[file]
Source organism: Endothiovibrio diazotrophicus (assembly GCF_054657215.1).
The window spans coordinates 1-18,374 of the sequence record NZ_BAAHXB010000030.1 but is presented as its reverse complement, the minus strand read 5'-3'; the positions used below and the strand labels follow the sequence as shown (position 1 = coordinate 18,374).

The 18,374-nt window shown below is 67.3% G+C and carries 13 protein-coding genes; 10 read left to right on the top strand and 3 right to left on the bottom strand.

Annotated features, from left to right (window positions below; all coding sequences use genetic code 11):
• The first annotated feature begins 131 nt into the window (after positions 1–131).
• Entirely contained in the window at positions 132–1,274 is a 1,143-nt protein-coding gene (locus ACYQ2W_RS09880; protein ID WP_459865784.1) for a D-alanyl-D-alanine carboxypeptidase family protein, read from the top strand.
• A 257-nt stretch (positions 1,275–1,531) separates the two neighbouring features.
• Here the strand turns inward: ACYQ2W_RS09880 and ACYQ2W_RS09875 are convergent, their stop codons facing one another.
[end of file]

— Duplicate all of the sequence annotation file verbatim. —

Source organism: Endothiovibrio diazotrophicus (assembly GCF_054657215.1).
The window spans coordinates 1-18,374 of the sequence record NZ_BAAHXB010000030.1 but is presented as its reverse complement, the minus strand read 5'-3'; the positions used below and the strand labels follow the sequence as shown (position 1 = coordinate 18,374).

The 18,374-nt window shown below is 67.3% G+C and carries 13 protein-coding genes; 10 read left to right on the top strand and 3 right to left on the bottom strand.

Annotated features, from left to right (window positions below; all coding sequences use genetic code 11):
• The first annotated feature begins 131 nt into the window (after positions 1–131).
• Entirely contained in the window at positions 132–1,274 is a 1,143-nt protein-coding gene (locus ACYQ2W_RS09880; protein ID WP_459865784.1) for a D-alanyl-D-alanine carboxypeptidase family protein, read from the top strand.
• A 257-nt stretch (positions 1,275–1,531) separates the two neighbouring features.
• Here the strand turns inward: ACYQ2W_RS09880 and ACYQ2W_RS09875 are convergent, their stop codons facing one another.